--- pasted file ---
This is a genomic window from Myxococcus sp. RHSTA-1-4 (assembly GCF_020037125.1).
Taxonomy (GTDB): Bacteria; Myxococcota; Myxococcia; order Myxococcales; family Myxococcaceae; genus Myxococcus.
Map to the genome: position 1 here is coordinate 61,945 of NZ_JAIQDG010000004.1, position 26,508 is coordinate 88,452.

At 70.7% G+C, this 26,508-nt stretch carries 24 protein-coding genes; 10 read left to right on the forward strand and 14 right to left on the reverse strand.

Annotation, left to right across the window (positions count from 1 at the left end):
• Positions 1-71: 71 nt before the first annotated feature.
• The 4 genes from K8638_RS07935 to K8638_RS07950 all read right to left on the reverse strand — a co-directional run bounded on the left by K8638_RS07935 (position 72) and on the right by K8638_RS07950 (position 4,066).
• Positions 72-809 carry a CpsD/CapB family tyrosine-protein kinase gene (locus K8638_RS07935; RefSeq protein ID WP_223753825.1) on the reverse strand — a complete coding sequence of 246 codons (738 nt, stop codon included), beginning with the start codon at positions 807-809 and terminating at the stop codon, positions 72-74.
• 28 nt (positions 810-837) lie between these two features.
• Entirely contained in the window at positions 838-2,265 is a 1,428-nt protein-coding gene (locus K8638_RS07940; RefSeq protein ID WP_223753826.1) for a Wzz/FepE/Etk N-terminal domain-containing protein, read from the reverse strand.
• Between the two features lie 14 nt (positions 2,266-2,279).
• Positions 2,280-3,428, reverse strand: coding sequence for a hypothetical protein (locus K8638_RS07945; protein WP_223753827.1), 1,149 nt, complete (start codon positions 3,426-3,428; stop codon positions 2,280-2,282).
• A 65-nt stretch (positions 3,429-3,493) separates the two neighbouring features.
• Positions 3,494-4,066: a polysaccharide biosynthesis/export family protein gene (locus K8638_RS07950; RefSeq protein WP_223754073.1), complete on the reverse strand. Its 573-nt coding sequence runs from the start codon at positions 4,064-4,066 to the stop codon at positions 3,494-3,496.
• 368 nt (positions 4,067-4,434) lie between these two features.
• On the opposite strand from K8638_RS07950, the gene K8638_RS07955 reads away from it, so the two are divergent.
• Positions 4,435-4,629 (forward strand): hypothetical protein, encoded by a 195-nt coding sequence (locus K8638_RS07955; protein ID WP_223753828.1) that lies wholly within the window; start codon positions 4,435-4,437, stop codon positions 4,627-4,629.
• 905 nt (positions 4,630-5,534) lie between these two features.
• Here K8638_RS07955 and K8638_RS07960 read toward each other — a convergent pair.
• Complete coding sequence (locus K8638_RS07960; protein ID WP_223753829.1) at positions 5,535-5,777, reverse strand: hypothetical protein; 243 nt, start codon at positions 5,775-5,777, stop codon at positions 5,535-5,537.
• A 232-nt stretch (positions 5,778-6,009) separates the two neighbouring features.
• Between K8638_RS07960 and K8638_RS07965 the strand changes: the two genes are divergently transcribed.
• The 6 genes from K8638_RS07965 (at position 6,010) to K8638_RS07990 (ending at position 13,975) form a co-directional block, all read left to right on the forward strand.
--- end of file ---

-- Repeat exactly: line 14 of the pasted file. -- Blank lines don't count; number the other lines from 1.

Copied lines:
• Positions 3,494-4,066: a polysaccharide biosynthesis/export family protein gene (locus K8638_RS07950; RefSeq protein WP_223754073.1), complete on the reverse strand. Its 573-nt coding sequence runs from the start codon at positions 4,064-4,066 to the stop codon at positions 3,494-3,496.